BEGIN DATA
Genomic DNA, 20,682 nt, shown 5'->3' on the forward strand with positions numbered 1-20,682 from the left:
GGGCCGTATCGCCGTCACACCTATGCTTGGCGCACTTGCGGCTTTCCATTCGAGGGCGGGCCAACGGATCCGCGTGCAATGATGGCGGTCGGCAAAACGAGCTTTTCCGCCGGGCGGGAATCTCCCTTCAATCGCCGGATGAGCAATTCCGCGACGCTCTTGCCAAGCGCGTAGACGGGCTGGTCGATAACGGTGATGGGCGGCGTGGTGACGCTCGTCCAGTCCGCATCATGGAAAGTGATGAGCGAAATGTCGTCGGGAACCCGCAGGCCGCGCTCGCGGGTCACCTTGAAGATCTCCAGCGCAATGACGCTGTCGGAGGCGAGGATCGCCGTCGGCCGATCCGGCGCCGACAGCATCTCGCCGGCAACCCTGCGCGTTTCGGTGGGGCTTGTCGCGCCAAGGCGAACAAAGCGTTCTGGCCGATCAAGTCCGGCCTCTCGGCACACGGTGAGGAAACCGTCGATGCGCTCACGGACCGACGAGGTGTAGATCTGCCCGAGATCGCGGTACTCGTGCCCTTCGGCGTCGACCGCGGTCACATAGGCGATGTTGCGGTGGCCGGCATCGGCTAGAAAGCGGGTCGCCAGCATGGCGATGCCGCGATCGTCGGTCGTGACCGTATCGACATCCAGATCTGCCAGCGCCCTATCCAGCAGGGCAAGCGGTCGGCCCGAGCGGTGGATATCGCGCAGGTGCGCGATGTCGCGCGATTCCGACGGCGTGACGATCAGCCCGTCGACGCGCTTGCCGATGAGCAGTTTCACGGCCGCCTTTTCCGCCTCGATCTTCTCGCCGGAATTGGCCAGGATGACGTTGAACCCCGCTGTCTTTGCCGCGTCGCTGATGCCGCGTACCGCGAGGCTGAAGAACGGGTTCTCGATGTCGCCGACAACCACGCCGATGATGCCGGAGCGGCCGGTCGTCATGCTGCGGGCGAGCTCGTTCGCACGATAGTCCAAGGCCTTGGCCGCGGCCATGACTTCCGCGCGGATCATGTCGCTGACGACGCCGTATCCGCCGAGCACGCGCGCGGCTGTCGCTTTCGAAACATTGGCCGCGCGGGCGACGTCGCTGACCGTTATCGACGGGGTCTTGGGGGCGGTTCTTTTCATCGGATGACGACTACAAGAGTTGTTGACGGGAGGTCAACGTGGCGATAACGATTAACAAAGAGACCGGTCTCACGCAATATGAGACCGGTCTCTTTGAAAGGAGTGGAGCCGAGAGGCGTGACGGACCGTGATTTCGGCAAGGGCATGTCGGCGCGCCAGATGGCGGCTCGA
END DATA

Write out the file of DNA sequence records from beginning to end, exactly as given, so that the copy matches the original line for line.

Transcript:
Genomic DNA, 20,682 nt, shown 5'->3' on the forward strand with positions numbered 1-20,682 from the left:
GGGCCGTATCGCCGTCACACCTATGCTTGGCGCACTTGCGGCTTTCCATTCGAGGGCGGGCCAACGGATCCGCGTGCAATGATGGCGGTCGGCAAAACGAGCTTTTCCGCCGGGCGGGAATCTCCCTTCAATCGCCGGATGAGCAATTCCGCGACGCTCTTGCCAAGCGCGTAGACGGGCTGGTCGATAACGGTGATGGGCGGCGTGGTGACGCTCGTCCAGTCCGCATCATGGAAAGTGATGAGCGAAATGTCGTCGGGAACCCGCAGGCCGCGCTCGCGGGTCACCTTGAAGATCTCCAGCGCAATGACGCTGTCGGAGGCGAGGATCGCCGTCGGCCGATCCGGCGCCGACAGCATCTCGCCGGCAACCCTGCGCGTTTCGGTGGGGCTTGTCGCGCCAAGGCGAACAAAGCGTTCTGGCCGATCAAGTCCGGCCTCTCGGCACACGGTGAGGAAACCGTCGATGCGCTCACGGACCGACGAGGTGTAGATCTGCCCGAGATCGCGGTACTCGTGCCCTTCGGCGTCGACCGCGGTCACATAGGCGATGTTGCGGTGGCCGGCATCGGCTAGAAAGCGGGTCGCCAGCATGGCGATGCCGCGATCGTCGGTCGTGACCGTATCGACATCCAGATCTGCCAGCGCCCTATCCAGCAGGGCAAGCGGTCGGCCCGAGCGGTGGATATCGCGCAGGTGCGCGATGTCGCGCGATTCCGACGGCGTGACGATCAGCCCGTCGACGCGCTTGCCGATGAGCAGTTTCACGGCCGCCTTTTCCGCCTCGATCTTCTCGCCGGAATTGGCCAGGATGACGTTGAACCCCGCTGTCTTTGCCGCGTCGCTGATGCCGCGTACCGCGAGGCTGAAGAACGGGTTCTCGATGTCGCCGACAACCACGCCGATGATGCCGGAGCGGCCGGTCGTCATGCTGCGGGCGAGCTCGTTCGCACGATAGTCCAAGGCCTTGGCCGCGGCCATGACTTCCGCGCGGATCATGTCGCTGACGACGCCGTATCCGCCGAGCACGCGCGCGGCTGTCGCTTTCGAAACATTGGCCGCGCGGGCGACGTCGCTGACCGTTATCGACGGGGTCTTGGGGGCGGTTCTTTTCATCGGATGACGACTACAAGAGTTGTTGACGGGAGGTCAACGTGGCGATAACGATTAACAAAGAGACCGGTCTCACGCAATATGAGACCGGTCTCTTTGAAAGGAGTGGAGCCGAGAGGCGTGACGGACCGTGATTTCGGCAAGGGCATGTCGGCGCGCCAGATGGCGGCTCGA